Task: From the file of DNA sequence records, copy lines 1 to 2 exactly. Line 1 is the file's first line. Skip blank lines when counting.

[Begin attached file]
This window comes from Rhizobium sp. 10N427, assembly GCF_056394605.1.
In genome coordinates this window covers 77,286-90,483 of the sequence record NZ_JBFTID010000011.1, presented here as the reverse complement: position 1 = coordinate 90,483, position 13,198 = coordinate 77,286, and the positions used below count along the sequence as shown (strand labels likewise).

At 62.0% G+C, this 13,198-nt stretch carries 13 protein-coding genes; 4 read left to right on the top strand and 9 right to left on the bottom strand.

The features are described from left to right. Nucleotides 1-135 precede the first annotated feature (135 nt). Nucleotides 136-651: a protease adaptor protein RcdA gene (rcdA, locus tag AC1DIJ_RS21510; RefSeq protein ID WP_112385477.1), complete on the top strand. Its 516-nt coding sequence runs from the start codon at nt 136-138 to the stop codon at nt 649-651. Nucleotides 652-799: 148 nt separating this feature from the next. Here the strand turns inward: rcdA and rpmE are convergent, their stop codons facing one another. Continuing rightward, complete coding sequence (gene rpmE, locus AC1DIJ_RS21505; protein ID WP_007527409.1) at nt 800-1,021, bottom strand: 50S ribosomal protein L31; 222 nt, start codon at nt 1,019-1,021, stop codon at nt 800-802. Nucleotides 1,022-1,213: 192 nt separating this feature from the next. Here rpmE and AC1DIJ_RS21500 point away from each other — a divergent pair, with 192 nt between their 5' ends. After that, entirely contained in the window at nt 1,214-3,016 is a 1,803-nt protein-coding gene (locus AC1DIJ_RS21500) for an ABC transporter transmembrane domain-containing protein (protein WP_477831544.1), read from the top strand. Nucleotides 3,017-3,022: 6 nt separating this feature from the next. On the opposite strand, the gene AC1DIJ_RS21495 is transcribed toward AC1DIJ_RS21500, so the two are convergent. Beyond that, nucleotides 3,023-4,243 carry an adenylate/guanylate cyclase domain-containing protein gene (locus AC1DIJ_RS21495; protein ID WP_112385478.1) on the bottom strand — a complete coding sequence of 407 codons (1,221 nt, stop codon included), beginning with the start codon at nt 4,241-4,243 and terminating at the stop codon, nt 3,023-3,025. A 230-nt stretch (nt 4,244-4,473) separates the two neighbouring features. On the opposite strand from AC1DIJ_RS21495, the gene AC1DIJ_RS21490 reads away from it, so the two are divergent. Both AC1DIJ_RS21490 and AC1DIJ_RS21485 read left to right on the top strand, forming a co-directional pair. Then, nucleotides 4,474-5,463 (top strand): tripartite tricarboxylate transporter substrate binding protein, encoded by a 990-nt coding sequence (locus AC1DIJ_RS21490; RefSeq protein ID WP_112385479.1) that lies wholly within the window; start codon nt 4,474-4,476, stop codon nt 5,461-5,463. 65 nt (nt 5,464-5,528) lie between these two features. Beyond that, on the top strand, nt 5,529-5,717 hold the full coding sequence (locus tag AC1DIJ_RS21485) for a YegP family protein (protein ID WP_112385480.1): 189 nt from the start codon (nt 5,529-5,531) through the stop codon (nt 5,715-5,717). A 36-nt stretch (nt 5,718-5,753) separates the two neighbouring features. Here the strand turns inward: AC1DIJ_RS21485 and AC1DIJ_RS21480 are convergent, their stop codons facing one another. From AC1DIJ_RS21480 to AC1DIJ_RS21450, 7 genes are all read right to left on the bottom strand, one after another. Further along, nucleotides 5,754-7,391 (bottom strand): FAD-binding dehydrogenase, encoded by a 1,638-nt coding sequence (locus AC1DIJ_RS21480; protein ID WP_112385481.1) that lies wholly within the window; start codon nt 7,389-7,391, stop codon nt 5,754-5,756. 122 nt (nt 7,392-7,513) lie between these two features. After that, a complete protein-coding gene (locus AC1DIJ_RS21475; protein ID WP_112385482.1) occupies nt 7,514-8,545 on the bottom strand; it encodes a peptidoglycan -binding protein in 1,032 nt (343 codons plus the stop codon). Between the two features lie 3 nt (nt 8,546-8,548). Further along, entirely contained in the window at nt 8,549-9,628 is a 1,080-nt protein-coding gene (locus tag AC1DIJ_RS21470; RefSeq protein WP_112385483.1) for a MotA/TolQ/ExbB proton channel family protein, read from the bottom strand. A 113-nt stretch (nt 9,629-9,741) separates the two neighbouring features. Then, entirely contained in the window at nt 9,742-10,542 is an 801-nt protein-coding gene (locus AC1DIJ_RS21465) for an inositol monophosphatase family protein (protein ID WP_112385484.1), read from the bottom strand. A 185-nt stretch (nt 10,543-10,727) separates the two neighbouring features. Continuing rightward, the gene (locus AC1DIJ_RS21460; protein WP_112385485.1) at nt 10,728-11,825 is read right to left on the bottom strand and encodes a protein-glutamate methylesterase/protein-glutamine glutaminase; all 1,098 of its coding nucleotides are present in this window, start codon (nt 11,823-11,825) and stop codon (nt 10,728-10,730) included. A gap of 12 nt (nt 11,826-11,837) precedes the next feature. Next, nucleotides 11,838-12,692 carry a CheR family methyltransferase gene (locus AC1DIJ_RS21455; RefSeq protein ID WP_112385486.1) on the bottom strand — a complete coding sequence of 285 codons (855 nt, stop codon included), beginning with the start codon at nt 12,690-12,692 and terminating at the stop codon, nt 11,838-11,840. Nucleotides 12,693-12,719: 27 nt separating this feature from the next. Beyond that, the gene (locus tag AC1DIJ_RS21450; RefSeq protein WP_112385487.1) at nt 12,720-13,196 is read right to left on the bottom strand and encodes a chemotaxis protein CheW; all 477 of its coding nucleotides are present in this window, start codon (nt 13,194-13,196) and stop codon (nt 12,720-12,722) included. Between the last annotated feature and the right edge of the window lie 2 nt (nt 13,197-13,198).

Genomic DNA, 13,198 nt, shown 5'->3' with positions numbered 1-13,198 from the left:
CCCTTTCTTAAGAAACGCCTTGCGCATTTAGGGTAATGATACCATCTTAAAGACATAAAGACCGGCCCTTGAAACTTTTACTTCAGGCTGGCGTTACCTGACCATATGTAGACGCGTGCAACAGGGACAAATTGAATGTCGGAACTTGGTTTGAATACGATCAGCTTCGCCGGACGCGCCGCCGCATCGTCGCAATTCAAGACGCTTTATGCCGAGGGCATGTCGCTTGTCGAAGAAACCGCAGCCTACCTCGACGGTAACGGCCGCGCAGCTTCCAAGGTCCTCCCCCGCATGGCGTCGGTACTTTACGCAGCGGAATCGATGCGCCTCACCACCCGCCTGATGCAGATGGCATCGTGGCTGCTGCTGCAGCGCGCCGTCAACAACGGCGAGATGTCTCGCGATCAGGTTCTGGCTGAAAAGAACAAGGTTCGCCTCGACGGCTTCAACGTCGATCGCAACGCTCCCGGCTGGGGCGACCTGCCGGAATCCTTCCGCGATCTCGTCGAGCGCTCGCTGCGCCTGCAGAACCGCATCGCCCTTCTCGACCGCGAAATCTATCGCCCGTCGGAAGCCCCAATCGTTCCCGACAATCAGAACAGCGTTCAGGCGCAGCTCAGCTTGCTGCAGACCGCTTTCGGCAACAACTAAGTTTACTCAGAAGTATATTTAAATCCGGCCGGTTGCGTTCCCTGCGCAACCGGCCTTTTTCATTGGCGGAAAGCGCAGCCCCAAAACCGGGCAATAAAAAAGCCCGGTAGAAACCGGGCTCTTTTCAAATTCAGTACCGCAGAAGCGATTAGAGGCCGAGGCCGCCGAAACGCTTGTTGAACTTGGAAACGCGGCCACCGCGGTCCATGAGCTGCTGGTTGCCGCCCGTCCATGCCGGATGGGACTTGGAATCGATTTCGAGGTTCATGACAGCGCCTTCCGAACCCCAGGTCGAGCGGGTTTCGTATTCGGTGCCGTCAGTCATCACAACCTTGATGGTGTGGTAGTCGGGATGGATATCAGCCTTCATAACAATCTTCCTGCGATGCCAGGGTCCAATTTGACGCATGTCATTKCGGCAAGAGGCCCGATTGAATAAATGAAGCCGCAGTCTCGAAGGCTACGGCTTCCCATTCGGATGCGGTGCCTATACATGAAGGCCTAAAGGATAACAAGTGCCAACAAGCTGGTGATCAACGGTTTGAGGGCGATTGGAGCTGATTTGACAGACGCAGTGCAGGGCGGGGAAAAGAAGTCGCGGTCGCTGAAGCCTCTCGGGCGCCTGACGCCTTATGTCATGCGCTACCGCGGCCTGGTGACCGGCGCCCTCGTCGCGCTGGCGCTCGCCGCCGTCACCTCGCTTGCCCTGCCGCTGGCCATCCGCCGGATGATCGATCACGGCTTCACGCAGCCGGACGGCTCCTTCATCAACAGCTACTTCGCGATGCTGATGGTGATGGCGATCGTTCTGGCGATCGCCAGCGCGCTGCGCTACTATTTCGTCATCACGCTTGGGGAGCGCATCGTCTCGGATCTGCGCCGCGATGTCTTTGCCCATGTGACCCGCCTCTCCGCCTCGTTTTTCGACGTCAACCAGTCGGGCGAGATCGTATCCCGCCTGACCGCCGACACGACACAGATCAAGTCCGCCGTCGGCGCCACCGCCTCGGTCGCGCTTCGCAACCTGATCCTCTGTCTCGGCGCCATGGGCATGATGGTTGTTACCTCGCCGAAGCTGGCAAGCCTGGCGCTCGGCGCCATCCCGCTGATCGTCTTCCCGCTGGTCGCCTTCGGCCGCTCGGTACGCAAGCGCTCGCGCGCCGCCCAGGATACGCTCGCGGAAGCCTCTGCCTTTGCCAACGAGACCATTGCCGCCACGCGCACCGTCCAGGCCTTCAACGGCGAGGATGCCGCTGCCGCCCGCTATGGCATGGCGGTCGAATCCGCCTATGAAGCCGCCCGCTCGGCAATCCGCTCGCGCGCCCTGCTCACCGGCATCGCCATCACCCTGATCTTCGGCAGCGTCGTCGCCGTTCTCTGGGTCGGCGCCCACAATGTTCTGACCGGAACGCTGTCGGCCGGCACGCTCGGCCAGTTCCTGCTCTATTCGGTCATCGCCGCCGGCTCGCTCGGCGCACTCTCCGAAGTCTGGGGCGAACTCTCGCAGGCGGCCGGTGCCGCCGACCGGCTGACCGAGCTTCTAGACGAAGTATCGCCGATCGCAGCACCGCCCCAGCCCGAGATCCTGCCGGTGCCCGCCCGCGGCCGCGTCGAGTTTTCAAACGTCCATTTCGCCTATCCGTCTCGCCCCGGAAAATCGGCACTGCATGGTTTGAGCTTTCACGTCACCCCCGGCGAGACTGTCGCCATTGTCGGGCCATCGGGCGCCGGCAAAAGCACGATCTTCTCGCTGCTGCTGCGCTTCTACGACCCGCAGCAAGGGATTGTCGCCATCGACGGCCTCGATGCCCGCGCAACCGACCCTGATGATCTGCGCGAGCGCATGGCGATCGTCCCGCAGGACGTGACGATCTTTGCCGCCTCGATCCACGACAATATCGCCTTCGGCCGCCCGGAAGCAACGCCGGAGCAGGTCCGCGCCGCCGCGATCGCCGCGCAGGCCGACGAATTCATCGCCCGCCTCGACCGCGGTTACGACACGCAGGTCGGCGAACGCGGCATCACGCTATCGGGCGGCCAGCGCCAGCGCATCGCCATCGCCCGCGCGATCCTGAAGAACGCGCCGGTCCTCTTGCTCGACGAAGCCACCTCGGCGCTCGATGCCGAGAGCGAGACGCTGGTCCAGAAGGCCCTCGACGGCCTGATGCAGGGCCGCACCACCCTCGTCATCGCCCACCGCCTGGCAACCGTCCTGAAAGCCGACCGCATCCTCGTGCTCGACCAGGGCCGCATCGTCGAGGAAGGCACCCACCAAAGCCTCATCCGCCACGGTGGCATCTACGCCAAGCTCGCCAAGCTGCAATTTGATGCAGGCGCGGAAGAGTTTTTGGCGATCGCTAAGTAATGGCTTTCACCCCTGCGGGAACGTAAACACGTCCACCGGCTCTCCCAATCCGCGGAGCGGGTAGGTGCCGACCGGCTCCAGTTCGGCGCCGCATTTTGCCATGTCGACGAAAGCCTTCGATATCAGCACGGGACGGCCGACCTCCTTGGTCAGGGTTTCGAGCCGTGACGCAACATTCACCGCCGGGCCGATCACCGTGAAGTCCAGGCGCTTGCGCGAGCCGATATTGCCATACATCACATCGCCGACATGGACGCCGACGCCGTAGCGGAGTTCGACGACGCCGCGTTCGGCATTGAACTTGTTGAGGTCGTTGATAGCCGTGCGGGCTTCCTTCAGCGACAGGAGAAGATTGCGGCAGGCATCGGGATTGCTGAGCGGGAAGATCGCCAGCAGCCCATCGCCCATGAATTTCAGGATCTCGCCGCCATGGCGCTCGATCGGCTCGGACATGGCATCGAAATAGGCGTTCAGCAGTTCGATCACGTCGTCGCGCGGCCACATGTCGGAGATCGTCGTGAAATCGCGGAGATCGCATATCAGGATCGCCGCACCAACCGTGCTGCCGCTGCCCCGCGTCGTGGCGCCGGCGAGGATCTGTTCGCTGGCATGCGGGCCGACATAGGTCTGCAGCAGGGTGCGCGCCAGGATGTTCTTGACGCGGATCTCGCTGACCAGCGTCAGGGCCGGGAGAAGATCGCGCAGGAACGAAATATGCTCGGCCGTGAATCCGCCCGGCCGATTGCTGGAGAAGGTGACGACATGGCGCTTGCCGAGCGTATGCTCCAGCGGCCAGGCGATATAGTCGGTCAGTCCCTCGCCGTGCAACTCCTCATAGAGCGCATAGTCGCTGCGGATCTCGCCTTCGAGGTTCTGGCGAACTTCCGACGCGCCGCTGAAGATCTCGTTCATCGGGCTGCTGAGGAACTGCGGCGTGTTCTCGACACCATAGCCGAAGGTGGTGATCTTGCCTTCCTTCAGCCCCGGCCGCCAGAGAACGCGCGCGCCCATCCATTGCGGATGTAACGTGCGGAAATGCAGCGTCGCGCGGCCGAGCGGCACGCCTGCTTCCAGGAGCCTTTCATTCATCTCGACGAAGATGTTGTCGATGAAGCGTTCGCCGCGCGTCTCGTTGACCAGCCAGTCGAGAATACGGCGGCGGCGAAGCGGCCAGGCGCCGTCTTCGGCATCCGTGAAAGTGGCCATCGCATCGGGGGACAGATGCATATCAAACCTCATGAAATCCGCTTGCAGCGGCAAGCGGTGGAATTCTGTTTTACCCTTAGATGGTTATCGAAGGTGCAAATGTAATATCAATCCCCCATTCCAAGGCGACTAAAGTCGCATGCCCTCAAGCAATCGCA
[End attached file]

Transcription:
This window comes from Rhizobium sp. 10N427, assembly GCF_056394605.1.
In genome coordinates this window covers 77,286-90,483 of the sequence record NZ_JBFTID010000011.1, presented here as the reverse complement: position 1 = coordinate 90,483, position 13,198 = coordinate 77,286, and the positions used below count along the sequence as shown (strand labels likewise).